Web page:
The Organisation of Petroleum Exporting Countries (Opec) defied the skeptics and reached a long-sought deal on cutting oil output on November 30 after intense ministerial talks in Vienna.
While unnamed sources in the energy ministry in Moscow told Reuters that Opec's proposal that non-cartel member Russia cut output by 0.4mn barrels daily was “excessive”, Energy Minister Alexander Novak later said the country would strive to reach the targeted output reduction.
Russia, which is currently pumping at a post-Soviet record, will cut by as much as 300,000 barrels a day “conditional on its technical abilities,” Novak said in Moscow.
Reportedly the three biggest producers in the cartel – Saudi Arabia, Iraq and Iran – have resolved the conflict over sharing the burden of the cuts. Opec will cut output by 1.2mn barrels daily to 32.5mn barrels. Brent oil rose to over $50 per barrel on the news.
Throughout 2016, Russia's daily oil output has fluctuated at post-Soviet record-highs of 10.3mn-11mn barrels daily. Opec proposed non-member states cut their consolidated output by 0.6mn barrels daily, of which Russia would cut 0.4mn barrels.
Saudi Arabia, the largest global producer of oil along with Russia, agreed to cut its output by 0.6mn barrels daily to 10.6mn barrels, thus taking on half of the total Opec output cut.
At the same time, reports said the Saudis accepted that Iran as a special case can raise its output to about 3.9mn barrels daily.
Should Russia and Opec now follow through on the oil cut agreements, the oil price could rise to over $60 per barrel, according to Goldman Sachs estimates. The base-case scenario of the bank for the first half of 2017 is $56.5 per barrel, with an upside of $6 per barrel if Opec non-member states comply with the agreement.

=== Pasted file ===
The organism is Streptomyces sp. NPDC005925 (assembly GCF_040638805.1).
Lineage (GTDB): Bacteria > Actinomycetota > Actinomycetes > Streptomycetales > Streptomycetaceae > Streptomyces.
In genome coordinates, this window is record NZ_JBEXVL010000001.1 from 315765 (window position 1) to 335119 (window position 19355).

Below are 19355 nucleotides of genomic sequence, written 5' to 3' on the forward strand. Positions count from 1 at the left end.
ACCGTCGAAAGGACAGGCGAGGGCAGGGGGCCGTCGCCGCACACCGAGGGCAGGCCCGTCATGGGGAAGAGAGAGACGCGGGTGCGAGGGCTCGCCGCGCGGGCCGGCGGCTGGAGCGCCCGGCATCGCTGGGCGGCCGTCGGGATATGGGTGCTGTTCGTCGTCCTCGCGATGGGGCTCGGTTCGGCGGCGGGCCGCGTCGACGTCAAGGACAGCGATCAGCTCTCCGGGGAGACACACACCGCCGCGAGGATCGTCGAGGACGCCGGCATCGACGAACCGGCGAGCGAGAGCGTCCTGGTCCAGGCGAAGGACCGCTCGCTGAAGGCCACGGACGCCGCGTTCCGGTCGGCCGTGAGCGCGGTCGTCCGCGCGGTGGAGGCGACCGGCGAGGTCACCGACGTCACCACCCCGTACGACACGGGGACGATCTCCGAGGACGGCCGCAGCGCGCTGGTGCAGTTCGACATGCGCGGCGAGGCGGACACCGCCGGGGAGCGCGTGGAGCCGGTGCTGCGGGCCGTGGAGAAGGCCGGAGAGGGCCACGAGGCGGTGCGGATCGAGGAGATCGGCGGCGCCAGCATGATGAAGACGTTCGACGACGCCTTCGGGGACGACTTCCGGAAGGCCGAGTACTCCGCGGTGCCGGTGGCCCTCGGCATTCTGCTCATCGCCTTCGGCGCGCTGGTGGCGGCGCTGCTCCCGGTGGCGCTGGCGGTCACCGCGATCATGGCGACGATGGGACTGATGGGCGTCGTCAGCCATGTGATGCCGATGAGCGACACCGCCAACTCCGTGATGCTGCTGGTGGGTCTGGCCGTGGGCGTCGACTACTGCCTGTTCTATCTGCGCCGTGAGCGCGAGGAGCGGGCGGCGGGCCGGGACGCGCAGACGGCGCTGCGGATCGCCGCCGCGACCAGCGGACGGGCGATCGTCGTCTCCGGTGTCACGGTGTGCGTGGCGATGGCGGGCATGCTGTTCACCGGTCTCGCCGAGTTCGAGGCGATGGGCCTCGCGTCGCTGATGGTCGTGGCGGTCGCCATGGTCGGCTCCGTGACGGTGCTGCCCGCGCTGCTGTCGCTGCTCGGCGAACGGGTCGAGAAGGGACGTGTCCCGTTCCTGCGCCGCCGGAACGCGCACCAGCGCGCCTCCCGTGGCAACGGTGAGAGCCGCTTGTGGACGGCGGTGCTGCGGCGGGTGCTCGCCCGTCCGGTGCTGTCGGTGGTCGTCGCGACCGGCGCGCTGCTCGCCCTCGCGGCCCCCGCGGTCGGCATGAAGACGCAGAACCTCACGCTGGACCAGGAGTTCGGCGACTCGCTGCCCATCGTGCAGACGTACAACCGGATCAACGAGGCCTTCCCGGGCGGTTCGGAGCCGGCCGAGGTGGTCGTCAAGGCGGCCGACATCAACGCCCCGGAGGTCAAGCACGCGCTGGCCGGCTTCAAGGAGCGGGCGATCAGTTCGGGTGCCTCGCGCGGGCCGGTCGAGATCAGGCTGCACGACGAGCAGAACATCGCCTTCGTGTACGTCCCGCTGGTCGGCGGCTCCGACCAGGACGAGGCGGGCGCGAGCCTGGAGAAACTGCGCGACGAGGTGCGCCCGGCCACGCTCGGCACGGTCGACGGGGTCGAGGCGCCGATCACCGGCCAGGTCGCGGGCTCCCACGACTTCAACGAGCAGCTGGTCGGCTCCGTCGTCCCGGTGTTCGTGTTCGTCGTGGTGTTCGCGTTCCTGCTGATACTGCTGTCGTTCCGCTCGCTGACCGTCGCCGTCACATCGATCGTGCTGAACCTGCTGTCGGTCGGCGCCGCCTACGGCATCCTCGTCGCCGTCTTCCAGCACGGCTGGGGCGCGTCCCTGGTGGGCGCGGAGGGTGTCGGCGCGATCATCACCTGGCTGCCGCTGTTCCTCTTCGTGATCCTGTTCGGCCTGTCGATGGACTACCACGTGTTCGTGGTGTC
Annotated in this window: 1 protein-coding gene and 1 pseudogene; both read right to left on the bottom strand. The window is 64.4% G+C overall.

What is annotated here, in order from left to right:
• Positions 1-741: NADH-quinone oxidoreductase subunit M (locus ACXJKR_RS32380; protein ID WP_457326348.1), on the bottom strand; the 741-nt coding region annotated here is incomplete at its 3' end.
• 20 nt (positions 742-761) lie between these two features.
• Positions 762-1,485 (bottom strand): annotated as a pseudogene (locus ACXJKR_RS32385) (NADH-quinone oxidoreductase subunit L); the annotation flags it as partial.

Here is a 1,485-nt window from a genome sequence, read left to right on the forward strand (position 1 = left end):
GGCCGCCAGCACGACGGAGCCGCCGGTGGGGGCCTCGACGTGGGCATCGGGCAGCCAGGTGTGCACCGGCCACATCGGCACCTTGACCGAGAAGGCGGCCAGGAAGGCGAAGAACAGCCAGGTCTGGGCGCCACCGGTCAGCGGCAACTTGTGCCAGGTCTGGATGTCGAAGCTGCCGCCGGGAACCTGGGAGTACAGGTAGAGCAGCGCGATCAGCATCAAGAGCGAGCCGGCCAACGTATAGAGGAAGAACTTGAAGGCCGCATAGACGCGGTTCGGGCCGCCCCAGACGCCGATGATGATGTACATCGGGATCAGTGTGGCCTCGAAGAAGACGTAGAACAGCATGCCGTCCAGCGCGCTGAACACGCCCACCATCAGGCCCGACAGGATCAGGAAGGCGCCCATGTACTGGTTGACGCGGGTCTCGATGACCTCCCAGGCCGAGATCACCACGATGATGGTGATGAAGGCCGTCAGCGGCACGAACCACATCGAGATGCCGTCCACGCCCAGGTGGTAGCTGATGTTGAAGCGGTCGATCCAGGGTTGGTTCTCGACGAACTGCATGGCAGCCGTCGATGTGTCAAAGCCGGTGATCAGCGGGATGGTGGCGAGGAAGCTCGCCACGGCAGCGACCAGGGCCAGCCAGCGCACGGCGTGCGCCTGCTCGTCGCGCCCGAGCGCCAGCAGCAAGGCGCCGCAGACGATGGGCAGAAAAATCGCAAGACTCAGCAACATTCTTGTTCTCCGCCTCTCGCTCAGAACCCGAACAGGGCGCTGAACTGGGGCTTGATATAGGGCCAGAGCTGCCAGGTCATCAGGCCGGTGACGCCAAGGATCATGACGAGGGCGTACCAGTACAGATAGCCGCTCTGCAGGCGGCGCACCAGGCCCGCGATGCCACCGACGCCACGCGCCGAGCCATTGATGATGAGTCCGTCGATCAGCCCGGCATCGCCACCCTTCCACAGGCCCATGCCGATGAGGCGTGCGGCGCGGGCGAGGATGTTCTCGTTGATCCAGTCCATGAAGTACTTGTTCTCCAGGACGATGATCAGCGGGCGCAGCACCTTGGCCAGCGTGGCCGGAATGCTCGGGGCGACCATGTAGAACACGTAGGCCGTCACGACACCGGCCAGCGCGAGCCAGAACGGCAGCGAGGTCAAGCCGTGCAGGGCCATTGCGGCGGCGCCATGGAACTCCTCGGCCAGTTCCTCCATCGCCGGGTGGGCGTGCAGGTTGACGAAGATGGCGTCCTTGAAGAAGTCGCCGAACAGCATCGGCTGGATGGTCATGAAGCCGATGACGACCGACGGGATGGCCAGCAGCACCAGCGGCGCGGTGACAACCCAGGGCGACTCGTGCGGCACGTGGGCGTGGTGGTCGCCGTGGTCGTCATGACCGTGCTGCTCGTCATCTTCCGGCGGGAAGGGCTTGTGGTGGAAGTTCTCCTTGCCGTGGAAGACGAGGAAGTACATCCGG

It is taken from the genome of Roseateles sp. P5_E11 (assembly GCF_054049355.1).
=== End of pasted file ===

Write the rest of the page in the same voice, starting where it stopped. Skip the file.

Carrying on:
However, the bank does not expect the price to rise over $55 per barrel in the medium-term, as in 2017 shale oil producers from the US are ready to influx another 0.8mn barrels daily on the global markets once prices rise.
Oil traders surveyed by Reuters also saw the 1.5mn barrels daily cut reached by Opec and Russia as insufficient to cause a prolonged increase in oil prices, also pointing to risks of renewed oversupply from the US and new oil fields being launched in Kazakhstan. "This [deal] gives an impulse, but it is not comparable to the 2008 cut," an unnamed oil trader said, referring to the 4.2mn extraction cut reached by Opec in 2008.
Nevertheless Fitch Ratings believes that the Opec agreement "should help accelerate market re-balancing and increases the chances of more rapid oil price recovery than previously expected", the agency said on December 1.
"The Opec commitment alone could end market oversupply, and should result in a gradual decrease in [Organisation for Economic Co-operation and Development] oil stocks throughout 2017," Fitch wrote.
Still, the agency sees implementation risks, and also notes US oil production dynamics as another key driver of the oil price direction in the medium term, with shale production already bouncing back from recent lows and ready to accelerate.
The deal has not changed Fitch's view on long-term oil prices, which it believes are more driven by the marginal cost of supply. The agency's latest full-cycle costs research suggests that $65 is a reasonable estimate for the oil price.
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